Wild for Winnie is a sensitive, empathetic treatment of challenges many children experience with lots of real-world advice woven into the illustrations and text. It is useful for kids managing sensory processing challenges as well as kids who may have friends that behave like Winnie. Make sure you look closely at the end pages for a list of practical tips for parents and caregivers to try for different types of behaviour.
A young girl provides instructions for getting a reluctant mum out of bed and ready for work in the morning.
This humorous story will have both kids and parents laughing out loud as it parodies the many strategies parents use to hurry their kids along in the morning. The role reversal is perfect for discussing routines with school age children as it gives them insight into the stages of getting ready that parents need to think about while keeping the mood light and entertaining. It’s also a great reminder for parents not to sweat the small stuff. The child in this story is parenting in the way we’d all like to on our best days—calmly waiting for her mum to finish on the toilet, turning the tv off when it distracts, allowing mum to wear her dancing shoes with just a little sigh. Parents can learn a lot from the wise child-parent in this story.
With its rich muted browns, oranges and purples, the artwork for Get Ready, Mama! feels like a great big morning hug when the sun isn’t quite up. The warm colours draw attention to the love and caring that lies behind the getting ready routine, even in its tricky moments. The illustrations use body language and facial expressions to capture the different pre-occupations of Mama and child. For example, Mama is smelling a flower while the child is busy shooing the puppy out the back door. These details work seamlessly with the text to create wonderful humour but are also useful to discuss with kids who may not always be aware of what parents are doing in the morning.
Get Ready, Mama! is an entertaining way to think about routines from a different perspective and may help both parents and kids see the morning hustle and bustle in a new light.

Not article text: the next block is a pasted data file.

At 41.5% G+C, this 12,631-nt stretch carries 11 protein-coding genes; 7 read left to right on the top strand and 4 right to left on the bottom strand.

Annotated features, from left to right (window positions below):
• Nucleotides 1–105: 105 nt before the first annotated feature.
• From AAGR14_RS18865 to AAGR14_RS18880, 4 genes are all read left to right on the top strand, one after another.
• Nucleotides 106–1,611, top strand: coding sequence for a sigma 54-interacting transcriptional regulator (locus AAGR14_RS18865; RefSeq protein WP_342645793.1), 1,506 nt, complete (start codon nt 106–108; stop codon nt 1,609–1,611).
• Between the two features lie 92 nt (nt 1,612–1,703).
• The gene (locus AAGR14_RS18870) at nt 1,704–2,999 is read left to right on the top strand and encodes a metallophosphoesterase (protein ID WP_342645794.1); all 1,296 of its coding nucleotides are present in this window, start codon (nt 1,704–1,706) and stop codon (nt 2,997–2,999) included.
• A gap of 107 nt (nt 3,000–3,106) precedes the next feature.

Scott takes his bear, Buttons, to school to help him feel brave. When Buttons goes missing and the school bully strikes again, Scott must find his brave before he can find his bear.
A Boy, his Bear and a Bully is a humorous and encouraging story about bullying which provides a good example of standing up for yourself in a positive way. Put to the test by Duncan’s bullying behaviour (e.g., name-calling, snatching treats, destroying class work), Scott struggles without his bear to help him feel brave. Scott does have allies—his friend Rosie and eventually his teacher — but ultimately it is the stirring of feelings caused by the loss of his bear that helps Scott use powerful words to put an end to the bullying without physical aggression. The key tips for managing a bully (e.g., using ‘I statements’, being aware of bodily feelings and sensations to manage emotions, telling a trusted adult) are all woven seamlessly into the story and provide great prompts for parents wishing to discuss how to manage bullies in real-life situations.
The artwork for A Boy, his Bear and a Bully makes the most of a hint in the text that the key drama all takes place on a dress-up day. The main protagonists are dressed in a dinosaur, karate and unicorn outfit; even the teacher has bunny ears and monster feet. These costumes lighten the mood and bring a lot of laughter to a subject that can be tricky to talk about. The costumes are also used astutely by the artist to enhance our understanding of the characters and the emotions involved with bullying and asserting oneself.
A Boy, his Bear and a Bully is a wonderful addition for any kid’s library that can help parent-kid teams discuss a challenging topic while having a good laugh.